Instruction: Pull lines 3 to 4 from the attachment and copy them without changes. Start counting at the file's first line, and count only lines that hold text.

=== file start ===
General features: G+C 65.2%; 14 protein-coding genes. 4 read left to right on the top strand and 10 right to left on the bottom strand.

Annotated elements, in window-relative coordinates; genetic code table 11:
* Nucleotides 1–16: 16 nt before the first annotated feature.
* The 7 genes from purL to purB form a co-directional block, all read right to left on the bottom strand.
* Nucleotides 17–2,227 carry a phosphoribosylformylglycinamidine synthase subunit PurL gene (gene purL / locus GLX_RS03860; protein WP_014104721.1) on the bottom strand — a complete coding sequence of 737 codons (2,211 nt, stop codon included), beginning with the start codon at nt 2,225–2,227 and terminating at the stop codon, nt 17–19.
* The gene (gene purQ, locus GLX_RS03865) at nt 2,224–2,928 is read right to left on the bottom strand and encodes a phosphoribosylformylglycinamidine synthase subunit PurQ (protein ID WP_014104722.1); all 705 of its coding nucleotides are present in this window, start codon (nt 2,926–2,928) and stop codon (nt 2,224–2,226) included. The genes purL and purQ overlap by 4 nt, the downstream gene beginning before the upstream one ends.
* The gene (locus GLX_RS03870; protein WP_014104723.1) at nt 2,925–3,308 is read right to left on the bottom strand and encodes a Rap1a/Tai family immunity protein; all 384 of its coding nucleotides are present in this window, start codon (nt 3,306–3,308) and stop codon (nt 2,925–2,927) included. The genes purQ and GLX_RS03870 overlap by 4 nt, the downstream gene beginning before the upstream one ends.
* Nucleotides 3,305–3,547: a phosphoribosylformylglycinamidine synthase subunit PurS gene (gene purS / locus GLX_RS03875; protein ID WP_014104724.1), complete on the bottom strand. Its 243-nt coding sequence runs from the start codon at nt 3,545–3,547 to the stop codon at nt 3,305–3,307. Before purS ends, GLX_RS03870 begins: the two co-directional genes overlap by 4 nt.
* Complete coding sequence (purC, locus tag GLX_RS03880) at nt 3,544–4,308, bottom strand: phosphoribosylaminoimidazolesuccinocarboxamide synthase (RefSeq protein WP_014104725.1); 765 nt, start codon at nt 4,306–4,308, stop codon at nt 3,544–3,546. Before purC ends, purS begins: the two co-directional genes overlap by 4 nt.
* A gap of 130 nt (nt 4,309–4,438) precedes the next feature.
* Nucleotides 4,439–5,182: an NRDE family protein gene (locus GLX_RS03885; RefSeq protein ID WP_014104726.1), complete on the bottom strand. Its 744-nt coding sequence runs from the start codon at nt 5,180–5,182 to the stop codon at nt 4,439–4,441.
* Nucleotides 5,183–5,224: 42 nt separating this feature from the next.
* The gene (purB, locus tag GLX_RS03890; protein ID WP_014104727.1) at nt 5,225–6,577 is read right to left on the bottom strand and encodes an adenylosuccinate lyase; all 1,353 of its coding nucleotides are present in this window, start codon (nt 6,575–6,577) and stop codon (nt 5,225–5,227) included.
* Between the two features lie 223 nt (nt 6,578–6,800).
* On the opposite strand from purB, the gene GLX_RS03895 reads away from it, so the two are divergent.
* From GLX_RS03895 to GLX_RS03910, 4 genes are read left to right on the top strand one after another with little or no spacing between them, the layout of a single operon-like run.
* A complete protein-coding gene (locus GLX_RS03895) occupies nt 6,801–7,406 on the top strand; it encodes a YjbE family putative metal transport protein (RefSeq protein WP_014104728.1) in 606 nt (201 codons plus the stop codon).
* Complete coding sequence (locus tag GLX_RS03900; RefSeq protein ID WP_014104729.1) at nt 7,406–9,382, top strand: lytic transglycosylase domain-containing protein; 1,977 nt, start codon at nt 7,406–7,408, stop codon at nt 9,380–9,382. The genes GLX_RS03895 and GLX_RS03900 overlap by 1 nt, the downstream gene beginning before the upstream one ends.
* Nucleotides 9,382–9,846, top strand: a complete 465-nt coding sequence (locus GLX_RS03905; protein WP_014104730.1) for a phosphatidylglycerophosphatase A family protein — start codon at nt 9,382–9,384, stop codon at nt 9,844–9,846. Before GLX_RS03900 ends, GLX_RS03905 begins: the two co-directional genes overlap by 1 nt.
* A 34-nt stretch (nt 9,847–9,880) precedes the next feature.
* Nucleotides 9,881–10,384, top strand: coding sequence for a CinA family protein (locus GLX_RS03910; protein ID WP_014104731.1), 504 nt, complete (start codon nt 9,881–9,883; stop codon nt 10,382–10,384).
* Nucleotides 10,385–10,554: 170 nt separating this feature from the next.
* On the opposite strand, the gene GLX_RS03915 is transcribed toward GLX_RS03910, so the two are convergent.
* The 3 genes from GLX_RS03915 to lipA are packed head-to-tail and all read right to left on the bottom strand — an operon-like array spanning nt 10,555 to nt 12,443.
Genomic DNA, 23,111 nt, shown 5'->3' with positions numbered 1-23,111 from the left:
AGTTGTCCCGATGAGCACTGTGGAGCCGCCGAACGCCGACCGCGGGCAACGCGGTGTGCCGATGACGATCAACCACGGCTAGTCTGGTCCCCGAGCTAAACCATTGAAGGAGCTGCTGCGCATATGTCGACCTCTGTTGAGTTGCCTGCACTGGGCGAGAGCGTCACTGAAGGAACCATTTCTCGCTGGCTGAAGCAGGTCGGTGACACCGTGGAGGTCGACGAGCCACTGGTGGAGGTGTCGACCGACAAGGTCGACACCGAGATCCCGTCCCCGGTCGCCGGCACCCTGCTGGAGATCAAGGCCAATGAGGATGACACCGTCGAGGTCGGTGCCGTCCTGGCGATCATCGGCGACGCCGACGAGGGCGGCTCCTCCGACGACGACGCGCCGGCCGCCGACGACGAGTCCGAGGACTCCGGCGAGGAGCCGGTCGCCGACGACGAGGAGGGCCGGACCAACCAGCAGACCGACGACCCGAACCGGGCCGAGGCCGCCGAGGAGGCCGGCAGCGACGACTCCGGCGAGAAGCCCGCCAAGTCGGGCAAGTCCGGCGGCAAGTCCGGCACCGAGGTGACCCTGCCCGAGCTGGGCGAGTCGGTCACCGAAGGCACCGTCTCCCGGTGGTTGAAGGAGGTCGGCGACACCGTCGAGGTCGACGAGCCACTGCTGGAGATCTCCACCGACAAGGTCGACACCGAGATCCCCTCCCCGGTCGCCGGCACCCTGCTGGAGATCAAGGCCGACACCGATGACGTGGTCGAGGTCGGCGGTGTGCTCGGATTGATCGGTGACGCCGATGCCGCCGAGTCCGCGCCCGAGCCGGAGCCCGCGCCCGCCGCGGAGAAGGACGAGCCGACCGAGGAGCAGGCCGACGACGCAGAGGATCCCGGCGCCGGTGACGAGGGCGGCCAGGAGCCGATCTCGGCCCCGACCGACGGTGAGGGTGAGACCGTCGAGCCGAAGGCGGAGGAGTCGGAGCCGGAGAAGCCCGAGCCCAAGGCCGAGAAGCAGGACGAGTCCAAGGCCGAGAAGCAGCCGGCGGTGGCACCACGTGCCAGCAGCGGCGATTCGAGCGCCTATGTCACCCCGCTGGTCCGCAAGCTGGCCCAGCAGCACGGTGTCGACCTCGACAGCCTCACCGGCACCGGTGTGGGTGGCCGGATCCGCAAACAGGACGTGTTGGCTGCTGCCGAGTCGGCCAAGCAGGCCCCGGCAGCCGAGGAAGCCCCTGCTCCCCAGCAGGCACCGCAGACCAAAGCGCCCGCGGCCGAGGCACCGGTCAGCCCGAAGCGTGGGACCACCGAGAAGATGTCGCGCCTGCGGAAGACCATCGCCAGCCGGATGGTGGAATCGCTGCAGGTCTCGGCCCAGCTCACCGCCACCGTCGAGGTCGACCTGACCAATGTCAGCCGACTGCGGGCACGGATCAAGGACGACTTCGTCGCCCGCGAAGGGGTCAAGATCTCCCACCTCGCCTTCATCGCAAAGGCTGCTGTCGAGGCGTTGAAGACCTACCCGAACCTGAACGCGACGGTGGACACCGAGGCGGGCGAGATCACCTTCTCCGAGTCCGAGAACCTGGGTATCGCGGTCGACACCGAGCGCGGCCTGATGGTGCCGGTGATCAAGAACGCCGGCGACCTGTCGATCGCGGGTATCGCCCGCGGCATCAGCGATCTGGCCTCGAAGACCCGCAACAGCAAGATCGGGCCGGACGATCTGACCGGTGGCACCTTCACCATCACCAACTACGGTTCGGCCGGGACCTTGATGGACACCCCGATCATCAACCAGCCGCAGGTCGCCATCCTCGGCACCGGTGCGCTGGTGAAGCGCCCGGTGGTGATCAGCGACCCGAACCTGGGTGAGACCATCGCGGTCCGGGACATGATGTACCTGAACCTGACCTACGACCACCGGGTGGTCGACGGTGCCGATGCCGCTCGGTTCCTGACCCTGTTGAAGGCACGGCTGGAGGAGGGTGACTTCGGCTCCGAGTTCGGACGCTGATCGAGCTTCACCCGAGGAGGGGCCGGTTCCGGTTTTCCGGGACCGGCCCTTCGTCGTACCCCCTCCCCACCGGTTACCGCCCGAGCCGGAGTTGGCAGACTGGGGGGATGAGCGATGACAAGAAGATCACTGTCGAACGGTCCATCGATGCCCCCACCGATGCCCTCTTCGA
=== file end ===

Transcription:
* Nucleotides 1–16: 16 nt before the first annotated feature.
* The 7 genes from purL to purB form a co-directional block, all read right to left on the bottom strand.